'We can't find any evidence that they helped,' researcher says of states' COVID-19 vaccine lotteries. Heidi Russell, of Aurora, Colorado, was the fifth and final $1 million winner in the state's vaccine lottery. David Zalubowski/AP States' vaccine lotteries did not raise COVID-19 vaccination rates, new research suggests. The tens of millions of dollars spent on those lotteries were not a good use of funds, economists say. The finding could inform plans for future public-health emergencies. In the spring, when Ohio announced it was holding a $1 million lottery to encourage residents to get vaccinated for COVID-19, many governors' ears perked up. Could incentivizing people to get shots - rather than mandating them - actually work? At first, the answer seemed to be yes. In Ohio, the vaccination rate spiked 33% in May, with 119,394 people age 16 and up receiving the vaccine in the week after the lottery was announced. That's compared to 89,464 shots given the week prior, an Associated Press analysis found.Before long, more than a dozen states had announced their own versions of Ohio's "Vax-a-Million," including "VaxCash" in Maryland and "Vax and Scratch" in New York.But that early trend didn't seem to hold. Research published in JAMA Health Forum on Friday suggests that none of the states' lotteries were effective at raising vaccination rates. To reach that conclusion, researchers analyzed state-level COVID-19 vaccination data between April and July 2021, when shots were widely available and while 19 states were running vaccine lotteries. Their results indicated that the association between those states' announcements and their respective vaccination rates was "very small in magnitude and statistically indistinguishable from zero.""There's a lot of hype around these programs, and we can't find any evidence that they helped," Andrew Friedson, a coauthor of the research and associate professor of economics at University of Colorado Denver, told Insider.That's despite huge sums spent on these programs."Each state's doing several drawings, and these drawings are around a $1 million a pop, although some of them are less. With 19 states, you're looking at a large amount of money that's been spent on this," Friedson said.The researchers only included cash lotteries in their analysis, leaving out non-cash items like drawings to win a hunting license, which was a vaccine prize in Arkansas. They also didn't take into account private sweepstakes, such as the $1 million cash prizes that Kroger awarded to five people who got vaccinated in Kroger supermarkets. A man walks by signs for Ohio's COVID-19 mass vaccination clinic at Cleveland State University on May 25, 2021. Tony Dejak/AP Nor did the paper calculate exactly how much money states cumulatively spent on lottery programs. So Insider combined Friedman's estimate of lottery spending in 11 states ($50 million) with data provided by six additional state health departments ($39.4 million).The rough grand total: At least $89.4 million.Two states - Massachusetts and Maine - not included in Friedman's estimate did not respond to Insider's request, so that total is likely an underestimation. Additionally, a spokesperson for North Carolina's health department pointed out that the state's lottery money came from federal coronavirus relief funding."No state funds have been used to pay for the prizes," she told Insider. 'This may not be the first innovation we want to reach for'Friedson called the results of the paper disappointing, since many people were rooting for these programs."There's an opportunity cost to spending money. Every dollar that you're spending on a lottery, you could have been spending on something else. That's the really economist-y answer," he said, adding, "so to the extent that we have policies that could have helped people, that we could have been spending money on, these were not a great use of funds."Still, it's a learning opportunity, Friedson said: "Sadly, this is not gonna be the last time we're going to have a national public-health campaign."Whenever the next public-health emergency arrives, whether it's a campaign for COVID-19 booster shots or another pandemic, it's important to know what doesn't work as well as what does. "With regard to policies to try to raise vaccination rates, this may not be the first innovation we want to reach for," Friedson said. Staff Sgt. Travis Snyder receives the Pfizer vaccine at Madigan Army Medical Center at Joint Base Lewis-McChord in Washington state on December 16, 2020. Ted S. Warren/AP So which incentives, if any, do work? As an economist, Friedson said, suggesting an alternative approach that would work is beyond his purview. For the scientists focused on that, it's a process of experimentation."The short answer is, we don't know until we try these things," Friedson said. Previous research may hint at an answer. A review of scientific literature about interventions to address vaccine hesitancy, published prior to the pandemic, did not find strong evidence that monetary rewards have much effect on vaccination rates. But those campaigns largely focused on children, not adults.That said, Nichole Lighthall, an assistant psychology professor at the University of Central Florida, told ABC News in May that guaranteed cash rewards, such as the $100 savings bonds that West Virginia offered residents for getting vaccinated, may work better than lotteries. "People like to gamble, but people love to get money for sure even more," she said. There's a possibility, though, that Americans' beliefs about COVID-19 vaccines are too deeply rooted for a reward to be effective, in larger part because of the way some leaders and groups politicized them. "If you buy into the idea that vaccines are dangerous - and I can't stress enough that that this idea is wrong - but if you believe that there's something sinister going on with this vaccine, it's unlikely that a payment is going to convince you, regardless of how big it is," Friedson said.Read the original article on Business Insider.....»»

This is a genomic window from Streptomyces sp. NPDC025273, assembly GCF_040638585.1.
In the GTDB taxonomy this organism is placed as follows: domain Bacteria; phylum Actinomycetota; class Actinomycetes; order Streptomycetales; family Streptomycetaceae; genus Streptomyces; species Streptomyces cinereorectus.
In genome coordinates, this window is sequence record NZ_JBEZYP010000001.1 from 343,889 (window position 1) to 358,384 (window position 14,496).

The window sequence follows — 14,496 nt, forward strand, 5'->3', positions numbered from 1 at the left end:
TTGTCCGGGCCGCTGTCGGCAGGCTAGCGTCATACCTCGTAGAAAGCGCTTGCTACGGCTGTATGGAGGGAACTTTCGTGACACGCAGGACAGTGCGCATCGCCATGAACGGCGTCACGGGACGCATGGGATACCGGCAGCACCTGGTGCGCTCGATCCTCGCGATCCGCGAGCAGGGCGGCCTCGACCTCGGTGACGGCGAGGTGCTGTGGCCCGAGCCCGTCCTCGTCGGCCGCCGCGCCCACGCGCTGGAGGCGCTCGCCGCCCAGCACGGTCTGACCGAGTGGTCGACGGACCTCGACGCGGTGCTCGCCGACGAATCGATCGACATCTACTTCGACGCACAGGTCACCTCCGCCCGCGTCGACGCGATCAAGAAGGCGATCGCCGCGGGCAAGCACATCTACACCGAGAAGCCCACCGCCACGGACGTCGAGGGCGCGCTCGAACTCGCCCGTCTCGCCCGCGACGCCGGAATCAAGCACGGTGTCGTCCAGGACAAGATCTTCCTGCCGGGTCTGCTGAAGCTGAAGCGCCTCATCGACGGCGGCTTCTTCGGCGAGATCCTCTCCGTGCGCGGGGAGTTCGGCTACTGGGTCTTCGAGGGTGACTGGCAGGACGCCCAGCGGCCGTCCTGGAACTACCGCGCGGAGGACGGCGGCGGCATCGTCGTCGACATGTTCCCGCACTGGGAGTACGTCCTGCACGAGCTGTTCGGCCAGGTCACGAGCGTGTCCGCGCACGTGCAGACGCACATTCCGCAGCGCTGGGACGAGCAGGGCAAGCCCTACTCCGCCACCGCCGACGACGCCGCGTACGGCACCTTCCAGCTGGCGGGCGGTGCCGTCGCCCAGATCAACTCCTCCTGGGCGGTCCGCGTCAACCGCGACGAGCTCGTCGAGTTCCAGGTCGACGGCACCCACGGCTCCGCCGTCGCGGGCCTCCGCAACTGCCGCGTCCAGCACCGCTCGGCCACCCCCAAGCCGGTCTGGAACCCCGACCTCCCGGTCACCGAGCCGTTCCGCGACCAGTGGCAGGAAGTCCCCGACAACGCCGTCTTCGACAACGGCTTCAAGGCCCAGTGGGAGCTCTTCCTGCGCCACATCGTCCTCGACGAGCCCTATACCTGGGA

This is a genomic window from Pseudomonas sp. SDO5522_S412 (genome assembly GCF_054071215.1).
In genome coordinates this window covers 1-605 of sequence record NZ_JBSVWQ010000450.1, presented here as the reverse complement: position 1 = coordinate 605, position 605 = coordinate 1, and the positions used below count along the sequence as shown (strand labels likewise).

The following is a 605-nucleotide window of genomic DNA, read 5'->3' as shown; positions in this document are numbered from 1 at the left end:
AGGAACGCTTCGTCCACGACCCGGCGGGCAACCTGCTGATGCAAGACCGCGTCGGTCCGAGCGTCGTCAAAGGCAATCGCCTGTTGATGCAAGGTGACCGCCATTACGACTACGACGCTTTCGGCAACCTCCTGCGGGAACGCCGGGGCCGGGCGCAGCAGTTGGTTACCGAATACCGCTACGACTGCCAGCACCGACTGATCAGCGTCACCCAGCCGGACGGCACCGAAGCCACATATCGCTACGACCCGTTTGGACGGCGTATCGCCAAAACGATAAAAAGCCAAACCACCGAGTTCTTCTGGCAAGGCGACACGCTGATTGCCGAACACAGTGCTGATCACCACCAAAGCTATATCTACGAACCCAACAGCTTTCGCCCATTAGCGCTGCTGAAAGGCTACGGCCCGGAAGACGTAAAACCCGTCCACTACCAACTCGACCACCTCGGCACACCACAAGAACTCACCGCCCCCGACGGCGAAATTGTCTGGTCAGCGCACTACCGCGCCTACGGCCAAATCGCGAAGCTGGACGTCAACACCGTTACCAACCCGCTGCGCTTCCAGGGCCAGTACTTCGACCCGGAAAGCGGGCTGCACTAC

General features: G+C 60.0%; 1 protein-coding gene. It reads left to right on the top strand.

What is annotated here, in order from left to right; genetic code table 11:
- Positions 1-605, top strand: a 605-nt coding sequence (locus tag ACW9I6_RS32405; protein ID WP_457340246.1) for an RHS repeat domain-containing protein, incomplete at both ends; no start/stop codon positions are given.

Category: personnelSource: nyt20 min. ago